Monday, January 11, 2010

LIGHT ON SNOW: A Compelling Story-A Book Review and Lesson for Aspiring Writers

I was in a discount store over the holidays, A Dollar General, I think. I was perusing the aisles and came to a section with some books. I've never paid much attention to books in these stores because I'm usually disappointed. They often carry some odd, esoteric non-fiction stuff I have no interest in. This time I noticed novels, so I perked up.

I saw some romance novels, a few paranormals-you know, the more interesting reads! And then I saw Light on Snow by Anita Shreve. I read the blurb on the back and it sounded interesting, so I took a chance and bought it. Boy am I glad I did.

I devoured this little gem. Though it is actually not so little at 305 pages. I don't believe this book was classified officially as a Young Adult book, but it certainly reads that way. The protaganist, Nicky is thirty when she recounts the story, but the novel's action all takes place when she is 12 years old and is told from that perspective. This story explores love, loss and the effects of death and grief on the young and not so young.

The summary on the back of the book says it all, so with that being said:

What makes a family? That's what twelve-year-old Nicky Dillion wonders after she and her widowed father discover a wailing abandoned baby in the snow-filled woods near their New Hampshire home. Through the days that follow, the Dillions and the unexpected visitor who soon turns up at their door-a young woman evidently haunted by her own terrible choices-face a thicket of decisions, each seeming to carry equal possibilities of heartbreak or redemption.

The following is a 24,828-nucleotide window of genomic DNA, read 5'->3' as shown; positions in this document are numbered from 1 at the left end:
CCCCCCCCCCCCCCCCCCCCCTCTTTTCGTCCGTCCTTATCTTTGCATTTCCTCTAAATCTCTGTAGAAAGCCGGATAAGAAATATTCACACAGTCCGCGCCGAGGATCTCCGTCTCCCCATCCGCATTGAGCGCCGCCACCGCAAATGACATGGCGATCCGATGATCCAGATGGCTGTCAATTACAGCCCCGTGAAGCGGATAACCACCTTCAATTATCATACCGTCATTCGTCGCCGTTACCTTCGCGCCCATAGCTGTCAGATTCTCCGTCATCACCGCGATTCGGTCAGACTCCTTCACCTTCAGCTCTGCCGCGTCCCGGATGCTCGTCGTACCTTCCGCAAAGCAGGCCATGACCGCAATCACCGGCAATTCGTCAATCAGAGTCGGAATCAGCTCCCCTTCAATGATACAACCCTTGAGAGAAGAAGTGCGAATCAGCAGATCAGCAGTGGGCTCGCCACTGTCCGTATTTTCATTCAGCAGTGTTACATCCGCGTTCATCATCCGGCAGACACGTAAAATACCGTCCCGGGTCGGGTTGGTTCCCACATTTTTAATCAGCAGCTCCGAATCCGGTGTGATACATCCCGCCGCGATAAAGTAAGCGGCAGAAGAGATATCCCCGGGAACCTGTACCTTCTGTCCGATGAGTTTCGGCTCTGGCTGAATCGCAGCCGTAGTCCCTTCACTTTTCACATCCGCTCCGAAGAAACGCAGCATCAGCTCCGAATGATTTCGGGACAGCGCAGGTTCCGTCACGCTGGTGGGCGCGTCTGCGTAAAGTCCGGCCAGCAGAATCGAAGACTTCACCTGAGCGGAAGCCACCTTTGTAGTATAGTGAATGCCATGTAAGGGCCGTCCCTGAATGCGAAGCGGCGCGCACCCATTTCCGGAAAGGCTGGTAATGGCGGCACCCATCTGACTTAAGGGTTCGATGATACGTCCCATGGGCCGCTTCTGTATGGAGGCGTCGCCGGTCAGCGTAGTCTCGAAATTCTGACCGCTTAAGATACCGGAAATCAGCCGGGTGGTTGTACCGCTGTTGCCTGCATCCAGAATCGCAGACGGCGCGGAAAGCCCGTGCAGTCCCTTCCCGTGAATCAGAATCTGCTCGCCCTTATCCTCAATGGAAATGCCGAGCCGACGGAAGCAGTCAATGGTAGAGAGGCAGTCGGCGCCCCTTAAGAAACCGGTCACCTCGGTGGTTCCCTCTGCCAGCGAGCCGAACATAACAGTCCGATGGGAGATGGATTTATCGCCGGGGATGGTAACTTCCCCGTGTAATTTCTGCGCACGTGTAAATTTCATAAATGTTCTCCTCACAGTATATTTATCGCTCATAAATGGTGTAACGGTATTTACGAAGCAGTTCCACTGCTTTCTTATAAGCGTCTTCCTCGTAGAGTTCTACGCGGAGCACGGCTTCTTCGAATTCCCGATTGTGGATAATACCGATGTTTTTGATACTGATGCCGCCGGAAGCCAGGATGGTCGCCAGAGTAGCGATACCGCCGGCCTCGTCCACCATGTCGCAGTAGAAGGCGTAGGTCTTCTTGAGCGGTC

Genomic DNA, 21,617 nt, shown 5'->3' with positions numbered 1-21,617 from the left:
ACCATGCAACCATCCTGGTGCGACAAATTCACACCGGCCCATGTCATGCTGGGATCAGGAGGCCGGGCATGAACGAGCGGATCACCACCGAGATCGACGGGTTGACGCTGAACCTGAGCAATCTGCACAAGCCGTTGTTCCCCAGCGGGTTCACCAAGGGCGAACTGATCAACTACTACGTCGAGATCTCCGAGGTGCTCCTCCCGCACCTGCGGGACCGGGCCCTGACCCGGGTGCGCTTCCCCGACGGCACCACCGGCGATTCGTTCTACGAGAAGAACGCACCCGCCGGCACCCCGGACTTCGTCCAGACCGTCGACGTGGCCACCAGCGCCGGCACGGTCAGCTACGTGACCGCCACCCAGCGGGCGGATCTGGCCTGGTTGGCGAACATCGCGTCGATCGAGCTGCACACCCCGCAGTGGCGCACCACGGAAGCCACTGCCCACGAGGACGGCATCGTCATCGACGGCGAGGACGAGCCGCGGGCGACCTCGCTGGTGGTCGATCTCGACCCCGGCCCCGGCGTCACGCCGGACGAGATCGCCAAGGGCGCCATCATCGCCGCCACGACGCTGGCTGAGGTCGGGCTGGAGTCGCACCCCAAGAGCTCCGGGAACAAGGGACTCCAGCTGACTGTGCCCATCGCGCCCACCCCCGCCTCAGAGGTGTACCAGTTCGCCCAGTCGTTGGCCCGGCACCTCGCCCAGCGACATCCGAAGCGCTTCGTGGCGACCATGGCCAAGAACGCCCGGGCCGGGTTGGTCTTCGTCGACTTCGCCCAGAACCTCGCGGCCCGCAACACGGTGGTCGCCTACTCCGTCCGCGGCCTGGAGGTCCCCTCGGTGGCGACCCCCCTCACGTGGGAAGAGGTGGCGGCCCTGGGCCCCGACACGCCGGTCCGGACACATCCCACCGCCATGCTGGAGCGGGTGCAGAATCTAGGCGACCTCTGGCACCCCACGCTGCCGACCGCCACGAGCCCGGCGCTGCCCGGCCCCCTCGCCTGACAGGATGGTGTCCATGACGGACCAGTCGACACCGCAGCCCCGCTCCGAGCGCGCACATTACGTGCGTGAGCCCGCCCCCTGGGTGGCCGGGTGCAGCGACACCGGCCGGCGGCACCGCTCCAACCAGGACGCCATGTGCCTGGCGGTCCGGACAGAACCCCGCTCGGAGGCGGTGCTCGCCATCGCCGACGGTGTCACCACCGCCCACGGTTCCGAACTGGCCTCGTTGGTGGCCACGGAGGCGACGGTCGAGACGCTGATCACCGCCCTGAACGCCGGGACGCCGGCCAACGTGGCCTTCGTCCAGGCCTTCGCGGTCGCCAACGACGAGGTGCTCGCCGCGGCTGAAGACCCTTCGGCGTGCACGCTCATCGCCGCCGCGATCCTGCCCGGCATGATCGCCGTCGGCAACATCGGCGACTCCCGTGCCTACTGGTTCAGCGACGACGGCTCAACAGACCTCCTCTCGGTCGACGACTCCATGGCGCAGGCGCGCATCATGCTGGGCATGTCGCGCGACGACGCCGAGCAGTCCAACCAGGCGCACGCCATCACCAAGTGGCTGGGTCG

This story was filled with suspense and a real page turner. I hated to put it down. It keeps you guessing right to the last moment, answering your questions one by one until the end. Excellent!

As a little aside for the aspiring novelist: This book is a great example of writing craft. It exemplifies the power of starting your story with the inciting incident and the effective skill of weaving in backstory/flashbacks. When I was trying to decide whether to buy the book, I saw that the author started with the focus of the story-the abandoned baby-pretty quickly, so I knew I didn't have to wade through dry, boring material to get to something interesting. That clenched it and I bought the book. She also gave a sense of who Nicky and her father were right away, so you connected with them early on.

This book is a great read and a good example of how to write a novel. I highly recommend it on both counts.



  1. Anita Shreve is an author whom I think I will read all her works, very nice review, I will add this one of hers to my TBR list.

  2. Thanks MarceJ. I agree. I'm definitely interested in reading more of her books.

  3. Wow, great review June. This book sounds brilliant, I'll definitely be looking out for it. I liked your aside at the end, had some really good points in it that I'll certainly bear in mind.

  4. Thanks Carly. I'm happy when I can leave readers with a helpful learning experience as well as entertainment :-)


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